EGM shutters Malaysian operations after 50 years due to plunging demand, leaving 2,000 people jobless
by NUR HANANI AZMAN / pic credit: esquel.com
MORE textile, clothing and footwear manufacturers and retailers are likely to shutter due to plummeting global demand as hundreds of millions of people are put on lockdown and the world battles one of the worst health crises this century.
Textile and garment manufacturer Esquel Group Malaysia Sdn Bhd (EGM) became the latest victim of the pandemic as the Hong Kong-based company announced it would shutter its operations in Malaysia due to falling demand from retailers in the US and other countries.
The company manufactures high-end brands like Hugo Boss and Ralph Lauren. It had been in the country for 50 years and the closure of its two operations would make 2,000 people at the world’s largest woven shirt-maker jobless.
The lockdown in the US, the world’s largest retail market valued at more than US$5 trillion (RM21.84 trillion), had forced retailers to close their businesses and, subsequently, killing demand for manufacturers like EGM.
Malaysia has been one of the world’s largest textile and clothing manufacturing countries since the 1970s due to its cheap labour. And other manufacturers like footwear are now worried of a similar fate.
Footwear manufacturers are already witnessing a drop of up to 80% in sales, which will make their labour intensive business untenable.
Malaysian Footwear Manufacturers Association president Rachel Foo said its 400 members — both retailers and manufacturers — are facing a grim future.
She said footwear manufacturers who are exporting to markets abroad have to pay penalties due to the failure to meet export deadlines.
“Footwear manufacturers are already facing difficulty to pay workers and now they have to pay penalties, which are not a small amount,” she told The Malaysian Reserve (TMR).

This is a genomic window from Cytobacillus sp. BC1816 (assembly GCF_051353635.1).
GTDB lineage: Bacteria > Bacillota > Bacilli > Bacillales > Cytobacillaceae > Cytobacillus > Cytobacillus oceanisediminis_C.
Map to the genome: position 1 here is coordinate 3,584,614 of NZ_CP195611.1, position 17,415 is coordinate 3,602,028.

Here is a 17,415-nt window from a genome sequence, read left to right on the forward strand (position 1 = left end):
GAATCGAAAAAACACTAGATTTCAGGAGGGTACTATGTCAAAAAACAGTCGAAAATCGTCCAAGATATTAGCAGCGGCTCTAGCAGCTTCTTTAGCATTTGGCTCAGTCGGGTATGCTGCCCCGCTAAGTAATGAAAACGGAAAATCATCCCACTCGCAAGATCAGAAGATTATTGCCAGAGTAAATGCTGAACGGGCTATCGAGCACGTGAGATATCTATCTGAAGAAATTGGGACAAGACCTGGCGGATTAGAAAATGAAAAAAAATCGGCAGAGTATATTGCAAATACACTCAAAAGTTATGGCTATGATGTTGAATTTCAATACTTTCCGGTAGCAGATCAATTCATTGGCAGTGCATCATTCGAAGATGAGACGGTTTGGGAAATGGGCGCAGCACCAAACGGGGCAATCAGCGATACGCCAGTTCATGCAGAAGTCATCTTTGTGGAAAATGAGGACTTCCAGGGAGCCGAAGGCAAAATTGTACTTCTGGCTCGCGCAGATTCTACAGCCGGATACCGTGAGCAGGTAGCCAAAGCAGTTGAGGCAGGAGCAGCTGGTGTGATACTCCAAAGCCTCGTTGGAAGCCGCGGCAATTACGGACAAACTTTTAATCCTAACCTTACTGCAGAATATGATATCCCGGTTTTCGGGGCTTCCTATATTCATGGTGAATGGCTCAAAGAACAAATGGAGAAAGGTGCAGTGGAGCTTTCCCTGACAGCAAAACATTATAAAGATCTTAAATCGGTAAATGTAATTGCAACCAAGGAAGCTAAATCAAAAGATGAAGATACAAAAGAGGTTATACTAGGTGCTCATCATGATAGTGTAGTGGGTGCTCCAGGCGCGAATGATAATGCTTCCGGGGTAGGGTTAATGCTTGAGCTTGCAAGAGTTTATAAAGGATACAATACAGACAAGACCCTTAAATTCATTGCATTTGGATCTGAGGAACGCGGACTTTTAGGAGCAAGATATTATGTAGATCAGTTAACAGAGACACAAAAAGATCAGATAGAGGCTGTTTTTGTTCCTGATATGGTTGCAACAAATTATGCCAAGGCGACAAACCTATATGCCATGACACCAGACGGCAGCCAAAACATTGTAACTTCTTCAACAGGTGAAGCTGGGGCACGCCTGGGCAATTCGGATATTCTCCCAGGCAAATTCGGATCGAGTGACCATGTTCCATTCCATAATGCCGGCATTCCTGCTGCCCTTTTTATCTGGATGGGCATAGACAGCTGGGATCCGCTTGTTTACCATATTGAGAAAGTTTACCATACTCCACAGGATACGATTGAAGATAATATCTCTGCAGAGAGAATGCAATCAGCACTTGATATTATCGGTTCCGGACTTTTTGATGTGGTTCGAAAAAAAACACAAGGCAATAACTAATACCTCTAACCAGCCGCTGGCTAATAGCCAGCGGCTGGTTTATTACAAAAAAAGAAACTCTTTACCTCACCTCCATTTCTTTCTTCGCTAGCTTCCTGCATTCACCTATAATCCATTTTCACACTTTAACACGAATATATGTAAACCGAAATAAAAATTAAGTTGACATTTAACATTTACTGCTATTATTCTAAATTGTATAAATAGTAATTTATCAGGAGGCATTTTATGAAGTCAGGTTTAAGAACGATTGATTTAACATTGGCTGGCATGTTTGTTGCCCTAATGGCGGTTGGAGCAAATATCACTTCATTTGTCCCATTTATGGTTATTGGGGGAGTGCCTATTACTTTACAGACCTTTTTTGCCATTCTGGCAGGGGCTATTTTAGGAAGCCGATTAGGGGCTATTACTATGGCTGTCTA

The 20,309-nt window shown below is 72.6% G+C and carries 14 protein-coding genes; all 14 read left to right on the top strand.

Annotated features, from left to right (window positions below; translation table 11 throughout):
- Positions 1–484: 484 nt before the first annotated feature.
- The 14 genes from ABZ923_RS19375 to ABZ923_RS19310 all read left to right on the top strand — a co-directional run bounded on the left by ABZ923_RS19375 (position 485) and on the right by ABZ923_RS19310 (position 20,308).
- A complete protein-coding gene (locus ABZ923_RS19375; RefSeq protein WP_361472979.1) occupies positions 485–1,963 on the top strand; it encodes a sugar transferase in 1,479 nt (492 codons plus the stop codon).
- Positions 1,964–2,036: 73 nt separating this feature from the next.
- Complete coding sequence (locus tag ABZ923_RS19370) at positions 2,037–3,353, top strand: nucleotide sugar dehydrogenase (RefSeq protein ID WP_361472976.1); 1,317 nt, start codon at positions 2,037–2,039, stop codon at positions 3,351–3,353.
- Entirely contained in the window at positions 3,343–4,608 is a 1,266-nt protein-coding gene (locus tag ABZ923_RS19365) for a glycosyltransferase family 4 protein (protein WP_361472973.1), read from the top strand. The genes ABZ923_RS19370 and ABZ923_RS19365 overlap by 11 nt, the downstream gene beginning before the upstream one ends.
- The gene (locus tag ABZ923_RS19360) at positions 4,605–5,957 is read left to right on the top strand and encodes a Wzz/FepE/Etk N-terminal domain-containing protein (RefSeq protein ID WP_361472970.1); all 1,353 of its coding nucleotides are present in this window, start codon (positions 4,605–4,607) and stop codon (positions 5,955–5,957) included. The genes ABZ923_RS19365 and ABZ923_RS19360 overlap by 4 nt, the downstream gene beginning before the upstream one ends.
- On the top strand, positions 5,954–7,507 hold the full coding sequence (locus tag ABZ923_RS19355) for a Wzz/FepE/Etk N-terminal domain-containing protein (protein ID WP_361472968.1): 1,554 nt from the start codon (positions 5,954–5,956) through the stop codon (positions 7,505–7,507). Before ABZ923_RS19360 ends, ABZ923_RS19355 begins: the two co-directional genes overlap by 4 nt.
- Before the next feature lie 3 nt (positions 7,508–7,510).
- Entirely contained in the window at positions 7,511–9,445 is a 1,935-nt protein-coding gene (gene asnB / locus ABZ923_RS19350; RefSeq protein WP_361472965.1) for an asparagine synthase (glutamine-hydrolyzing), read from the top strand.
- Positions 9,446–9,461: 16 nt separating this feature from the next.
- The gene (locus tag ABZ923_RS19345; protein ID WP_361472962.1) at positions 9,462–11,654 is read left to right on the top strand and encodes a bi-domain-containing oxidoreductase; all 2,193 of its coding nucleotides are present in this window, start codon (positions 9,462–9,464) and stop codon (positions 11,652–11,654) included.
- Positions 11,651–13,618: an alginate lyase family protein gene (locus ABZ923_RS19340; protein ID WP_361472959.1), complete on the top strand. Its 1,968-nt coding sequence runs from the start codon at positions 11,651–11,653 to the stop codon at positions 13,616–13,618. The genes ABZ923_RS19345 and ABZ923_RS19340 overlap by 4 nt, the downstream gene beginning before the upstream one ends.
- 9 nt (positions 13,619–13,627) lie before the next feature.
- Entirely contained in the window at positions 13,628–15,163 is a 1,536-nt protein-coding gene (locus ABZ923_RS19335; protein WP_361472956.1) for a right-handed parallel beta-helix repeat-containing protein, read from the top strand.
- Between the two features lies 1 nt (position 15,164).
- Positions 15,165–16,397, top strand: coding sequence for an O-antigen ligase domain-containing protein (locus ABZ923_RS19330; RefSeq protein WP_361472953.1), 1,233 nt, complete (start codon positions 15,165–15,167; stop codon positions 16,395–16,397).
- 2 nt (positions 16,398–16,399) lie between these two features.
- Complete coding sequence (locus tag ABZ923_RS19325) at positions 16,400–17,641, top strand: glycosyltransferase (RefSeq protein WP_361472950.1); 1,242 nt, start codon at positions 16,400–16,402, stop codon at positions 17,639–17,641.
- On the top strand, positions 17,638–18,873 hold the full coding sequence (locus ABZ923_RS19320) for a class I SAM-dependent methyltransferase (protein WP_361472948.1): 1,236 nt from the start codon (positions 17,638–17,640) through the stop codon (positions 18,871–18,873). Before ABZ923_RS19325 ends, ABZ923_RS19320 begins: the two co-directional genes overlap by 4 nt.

The government had imposed its Movement Control Order (MCO) since March 18, forcing millions of people to stay home and shuttering non-essential manufacturing operations.
Foo said the first three months of this financial year have been a complete “washout for both retail and manufacturers”.
“The remaining nine months will now be crucial for us and we are looking at various scenarios, especially if the MCO will be extended again.
“If the MCO is extended until Hari Raya (Aidilfitri), who will buy shoes after that period? Yes, we can resume our business, but who will buy if there is no demand?”
Last week, Reuters reported Pou Chen Corp, the world’s largest manufacturer of branded athletic and casual footwear for the likes of Nike and Adidas, has been ordered to suspend production at its Pouyuen Vietnam business over Covid-19 concerns.
Christy Ng, fashion entrepreneur and founder of shoe retailer and manufacturer Christy Ng Sdn Bhd, admitted she is facing a difficult time to sustain her business.
“We are going bankrupt. We do not have enough funds to pay for rent and salaries. We need money to pay salaries. We do not have enough money to pay our workers this month,” she told TMR.
Ng said two of her 10 landlords had offered to waive the rent for the whole duration of the MCO.
“They knew we could not stomach this anymore. But not all landlords are doing this. The others are either giving partial waivers or none at all.
“We do have an online platform, but it’s not enough to cover the losses from retail and the salaries of all retail staff,” Ng said, adding that she had to cease the manufacturing operations, but continued to pay the staff’s salary.
“I’m not sure about the future of my business after this. This pandemic is killing all business owners. A lot of us will close after this.”
Economic analyst Dr Aimi Zulhazmi Abdul Rashid said generally the weakest segment would be the small and medium enterprises (SMEs), which contribute 30% of the GDP and provide employment for 65% of the workforce.
“Many of the SMEs across all industries are affected by the recession. Despite broad base subsidies from the government, many SMEs are expected to close down, shrink their operations, lay off workers.
“This is highly likely in tourism, retail, manufacturing, entertainment, sports and lifestyle sectors,” he told TMR.